A lesson from a conference for journalists offers an important reminder about thriving in the future. In short: Think about your members, not your association.
Are these people bad people because they don’t join your association? Of course not.
Last week, I took off my association-management hat and put on my member hat to attend a conference for my own professional learning. I learned a whole lot that will make me a better journalist, but I also came away with one big idea that transcends the context of the journalism field and applies here in our industry, too.
The Online News Association annual conference (ONA13) brought together about 1,600 media professionals of all stripes to share ideas and expertise on journalism in the digital age. While a lot of the details were different from conferences for association professionals (like Digital Now, Association Media & Publishing, and ASAE events), the context was in many ways the same. Connecting people and knowledge is a fundamental mission in both professions, and they have both experienced a great amount of upheaval with the rise of the web, social media, and mobile technology.
One exhibiting company at ONA13 decked its employees in T-shirts that read “Save Journalism” on the back. This prompted Larry Dailey, a professor at University of Nevada, Reno, to propose a last-minute “unconference” session titled “Save People, Not Journalism.”
He broke session participants into a few small groups and led us on an exercise in brainstorming the identity and life story of a person who consumes little to no news media. It was a crash-course version of the type of design-thinking work crafted by IDEO. Then, each small group shared the person it had imagined. One was a military veteran trying to reacclimate to the 9-to-5 life, one was a 20-year-old college student juggling part-time jobs, and another was a 30-something new father. For being imaginary, they were all remarkably real people with real passions, foibles, and needs.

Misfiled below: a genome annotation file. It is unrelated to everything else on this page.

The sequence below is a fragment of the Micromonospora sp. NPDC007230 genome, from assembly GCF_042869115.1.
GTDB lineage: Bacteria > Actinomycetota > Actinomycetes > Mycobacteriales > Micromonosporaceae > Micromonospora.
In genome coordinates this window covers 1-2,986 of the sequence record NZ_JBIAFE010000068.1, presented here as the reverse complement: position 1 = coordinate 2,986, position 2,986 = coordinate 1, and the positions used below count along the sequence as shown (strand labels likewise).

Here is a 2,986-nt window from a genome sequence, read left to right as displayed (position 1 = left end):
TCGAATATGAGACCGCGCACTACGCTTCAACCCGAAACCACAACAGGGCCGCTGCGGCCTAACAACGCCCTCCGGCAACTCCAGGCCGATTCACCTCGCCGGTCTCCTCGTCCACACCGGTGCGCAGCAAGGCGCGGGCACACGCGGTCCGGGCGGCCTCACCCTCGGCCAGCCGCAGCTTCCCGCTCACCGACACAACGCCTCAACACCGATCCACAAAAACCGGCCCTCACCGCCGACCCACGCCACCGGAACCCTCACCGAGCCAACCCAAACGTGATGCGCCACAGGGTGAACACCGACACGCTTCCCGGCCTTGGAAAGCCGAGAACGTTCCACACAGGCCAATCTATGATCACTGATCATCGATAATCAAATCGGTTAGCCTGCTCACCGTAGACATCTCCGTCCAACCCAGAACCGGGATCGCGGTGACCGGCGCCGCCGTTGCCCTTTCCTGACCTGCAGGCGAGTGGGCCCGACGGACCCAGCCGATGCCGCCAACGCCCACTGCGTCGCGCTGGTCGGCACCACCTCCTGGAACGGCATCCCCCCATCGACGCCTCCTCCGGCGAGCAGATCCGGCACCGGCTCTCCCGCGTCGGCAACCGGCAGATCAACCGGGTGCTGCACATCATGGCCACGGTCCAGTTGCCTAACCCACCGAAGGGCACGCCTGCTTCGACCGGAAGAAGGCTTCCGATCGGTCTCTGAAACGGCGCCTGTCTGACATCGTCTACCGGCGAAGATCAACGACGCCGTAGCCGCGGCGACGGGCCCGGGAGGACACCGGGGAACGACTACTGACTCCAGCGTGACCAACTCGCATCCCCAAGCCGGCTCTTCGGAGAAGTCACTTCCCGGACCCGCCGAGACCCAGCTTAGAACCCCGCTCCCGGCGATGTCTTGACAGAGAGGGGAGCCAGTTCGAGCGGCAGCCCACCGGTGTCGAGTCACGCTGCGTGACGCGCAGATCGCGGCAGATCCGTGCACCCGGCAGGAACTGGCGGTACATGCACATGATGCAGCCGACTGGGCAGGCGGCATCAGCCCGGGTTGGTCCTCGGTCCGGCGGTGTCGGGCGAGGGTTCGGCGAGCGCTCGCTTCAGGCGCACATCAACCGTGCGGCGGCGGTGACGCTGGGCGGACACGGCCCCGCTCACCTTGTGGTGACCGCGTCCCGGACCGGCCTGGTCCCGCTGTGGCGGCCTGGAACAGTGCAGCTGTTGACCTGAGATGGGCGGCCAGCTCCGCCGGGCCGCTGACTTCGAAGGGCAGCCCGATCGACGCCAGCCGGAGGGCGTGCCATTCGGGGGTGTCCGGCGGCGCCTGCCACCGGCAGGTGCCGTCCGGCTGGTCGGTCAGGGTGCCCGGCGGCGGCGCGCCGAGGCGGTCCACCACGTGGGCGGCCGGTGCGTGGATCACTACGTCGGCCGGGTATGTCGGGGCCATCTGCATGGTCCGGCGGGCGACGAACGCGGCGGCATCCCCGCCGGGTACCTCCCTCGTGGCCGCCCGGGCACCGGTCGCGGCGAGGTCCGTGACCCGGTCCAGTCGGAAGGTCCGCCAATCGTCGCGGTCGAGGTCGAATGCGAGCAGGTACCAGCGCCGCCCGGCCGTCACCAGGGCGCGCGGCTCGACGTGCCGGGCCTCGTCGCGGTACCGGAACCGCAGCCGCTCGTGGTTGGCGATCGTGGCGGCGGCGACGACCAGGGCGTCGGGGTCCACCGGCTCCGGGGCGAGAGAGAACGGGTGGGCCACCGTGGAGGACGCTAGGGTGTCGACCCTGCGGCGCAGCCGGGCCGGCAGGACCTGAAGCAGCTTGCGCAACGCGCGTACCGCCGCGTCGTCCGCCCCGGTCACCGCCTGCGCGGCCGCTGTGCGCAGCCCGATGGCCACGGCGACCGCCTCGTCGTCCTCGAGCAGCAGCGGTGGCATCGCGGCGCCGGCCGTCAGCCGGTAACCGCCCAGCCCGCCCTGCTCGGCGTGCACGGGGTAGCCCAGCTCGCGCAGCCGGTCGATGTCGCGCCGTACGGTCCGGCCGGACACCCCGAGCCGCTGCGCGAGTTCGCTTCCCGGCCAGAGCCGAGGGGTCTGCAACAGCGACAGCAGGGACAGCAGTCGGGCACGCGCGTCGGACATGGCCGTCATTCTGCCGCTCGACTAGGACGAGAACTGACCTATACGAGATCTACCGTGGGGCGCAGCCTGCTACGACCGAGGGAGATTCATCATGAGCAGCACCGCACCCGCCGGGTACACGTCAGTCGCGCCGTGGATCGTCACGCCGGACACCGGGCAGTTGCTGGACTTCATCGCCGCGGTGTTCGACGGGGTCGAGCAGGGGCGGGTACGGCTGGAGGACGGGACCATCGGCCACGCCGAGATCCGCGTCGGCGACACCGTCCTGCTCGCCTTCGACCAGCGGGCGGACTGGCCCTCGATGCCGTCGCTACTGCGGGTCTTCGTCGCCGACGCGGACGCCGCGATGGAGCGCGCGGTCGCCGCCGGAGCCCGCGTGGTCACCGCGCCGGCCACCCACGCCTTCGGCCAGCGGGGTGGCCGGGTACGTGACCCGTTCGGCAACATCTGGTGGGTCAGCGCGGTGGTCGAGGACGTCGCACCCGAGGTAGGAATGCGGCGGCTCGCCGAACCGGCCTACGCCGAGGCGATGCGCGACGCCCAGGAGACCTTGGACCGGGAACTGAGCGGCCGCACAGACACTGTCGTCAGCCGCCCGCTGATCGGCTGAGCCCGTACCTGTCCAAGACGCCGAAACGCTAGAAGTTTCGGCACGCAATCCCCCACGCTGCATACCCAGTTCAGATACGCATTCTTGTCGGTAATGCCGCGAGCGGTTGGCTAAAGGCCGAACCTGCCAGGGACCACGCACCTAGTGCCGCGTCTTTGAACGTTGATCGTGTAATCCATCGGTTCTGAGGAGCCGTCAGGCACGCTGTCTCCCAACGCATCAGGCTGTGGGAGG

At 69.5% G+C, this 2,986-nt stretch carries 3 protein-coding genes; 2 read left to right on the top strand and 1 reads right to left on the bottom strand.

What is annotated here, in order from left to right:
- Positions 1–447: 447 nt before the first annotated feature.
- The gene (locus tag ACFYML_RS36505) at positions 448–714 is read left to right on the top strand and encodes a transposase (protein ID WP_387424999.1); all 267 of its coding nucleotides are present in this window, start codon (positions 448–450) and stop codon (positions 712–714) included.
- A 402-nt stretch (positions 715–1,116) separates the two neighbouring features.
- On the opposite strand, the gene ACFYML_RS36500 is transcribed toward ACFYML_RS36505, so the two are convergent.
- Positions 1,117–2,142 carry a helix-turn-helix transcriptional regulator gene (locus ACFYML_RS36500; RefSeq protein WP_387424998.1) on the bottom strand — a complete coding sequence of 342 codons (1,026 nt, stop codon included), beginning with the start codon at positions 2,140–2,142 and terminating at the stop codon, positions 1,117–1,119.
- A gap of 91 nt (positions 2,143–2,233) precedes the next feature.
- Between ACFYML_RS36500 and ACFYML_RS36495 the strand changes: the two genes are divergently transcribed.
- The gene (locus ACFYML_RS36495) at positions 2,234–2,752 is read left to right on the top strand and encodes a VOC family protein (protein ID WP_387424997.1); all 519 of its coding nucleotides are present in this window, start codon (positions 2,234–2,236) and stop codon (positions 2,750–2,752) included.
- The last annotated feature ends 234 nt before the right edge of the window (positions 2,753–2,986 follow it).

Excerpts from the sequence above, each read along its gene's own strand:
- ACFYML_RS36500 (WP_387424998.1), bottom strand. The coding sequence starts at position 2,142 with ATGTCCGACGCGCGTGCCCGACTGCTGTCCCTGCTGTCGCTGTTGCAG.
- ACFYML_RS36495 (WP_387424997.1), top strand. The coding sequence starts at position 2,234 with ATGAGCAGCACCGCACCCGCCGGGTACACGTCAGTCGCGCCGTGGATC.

That’s when Dailey posed a question: “Are these people bad people because they don’t read the news?”
The answer, of course, is no. They’re just normal people with normal lives, in which reading the news simply isn’t atop their very full lists of priorities. This was Dailey’s core message, and it’s why he chose the mantra of “save people, not journalism.” The second half of the group exercise was to brainstorm solutions to these people’s challenges; some of the ideas were indeed media-related, but far from all of them were. Importantly, the brainstorming came from a mindset of solving problems for people, not “trying to get people to read more news.”
Another session attendee captured this shift in thinking:
"Maybe news people need people literacy," not people needing news literacy. — Larry Dailey #ONAuncon
— Jessica Estepa (@jmestepa) October 18, 2013
That’s a mindset that associations can adopt, too. You can ask the same question about your nonmembers that Dailey asked about nonreaders: “Are these people bad people because they don’t join your association?” Of course not. And trying to reach nonmembers must also come from a solutions mindset. We should first aim to discover how our associations can solve the problems of the people in our respective industries, rather than trying to figure out how to get those people to join, renew, or engage.
More simply: Save people, not associations.
I’m sure this isn’t the first time you’ve been urged to focus on members first. (If it is, where have you been?) But the brevity in this case hooked me. Those four words are hard to forget.